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Heart rate variability in smokers, sedentary and aerobically fit individuals

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To test the hypothesis that certain lifestyles may affect cardiovascular regulatory mechanisms, heart rate variability (HRV) among three age-matched groups with different lifestyles (smoking, sedentary and aerobically fit) were compared. Heart rate variability was defined as the difference in heart rate during inhalation vs. exhalation. Heart rate was obtained from normal RR intervals, using a continuous electrocardiogram recording, while subjects were seated and breathing at an augmented tidal volume, and also while subjects were standing and breathing at normal tidal volumes. In the physically active group, heart rate variability was significantly elevated at rest as well as during some of the autonomic tests, when compared to the sedentary and smoker groups (p < 0.05). A hypothesis to explain this finding is that smoking or a sedentary lifestyle reduces vagal tone, whereas a physically active lifestyle, resulting in enhanced aerobic fitness, increases vagal tone. These findings may have cardiovascular health implications.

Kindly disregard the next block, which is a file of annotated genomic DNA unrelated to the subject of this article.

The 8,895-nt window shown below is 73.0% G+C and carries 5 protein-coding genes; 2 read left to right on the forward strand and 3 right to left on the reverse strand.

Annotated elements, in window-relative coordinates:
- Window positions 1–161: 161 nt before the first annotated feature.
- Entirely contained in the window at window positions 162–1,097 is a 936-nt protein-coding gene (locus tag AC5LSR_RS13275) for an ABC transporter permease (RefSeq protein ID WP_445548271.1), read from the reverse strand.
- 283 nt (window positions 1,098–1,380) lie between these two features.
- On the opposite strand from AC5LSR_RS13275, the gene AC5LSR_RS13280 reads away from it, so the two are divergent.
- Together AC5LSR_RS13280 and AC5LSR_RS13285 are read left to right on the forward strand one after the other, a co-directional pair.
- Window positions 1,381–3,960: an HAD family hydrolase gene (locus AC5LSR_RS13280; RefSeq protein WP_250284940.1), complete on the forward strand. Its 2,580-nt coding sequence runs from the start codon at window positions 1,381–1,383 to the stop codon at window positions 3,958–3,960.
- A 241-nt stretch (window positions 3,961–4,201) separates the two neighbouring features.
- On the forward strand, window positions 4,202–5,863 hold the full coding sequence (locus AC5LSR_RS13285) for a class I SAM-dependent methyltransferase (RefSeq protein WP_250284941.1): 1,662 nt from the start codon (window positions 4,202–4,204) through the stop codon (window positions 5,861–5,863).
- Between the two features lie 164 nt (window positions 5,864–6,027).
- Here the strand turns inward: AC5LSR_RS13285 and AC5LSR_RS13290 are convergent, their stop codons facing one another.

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Gallagher, D., Terenzi, T. & de Meersman, R. Heart rate variability in smokers, sedentary and aerobically fit individuals. Clinical Autonomic Research 2, 383–387 (1992).

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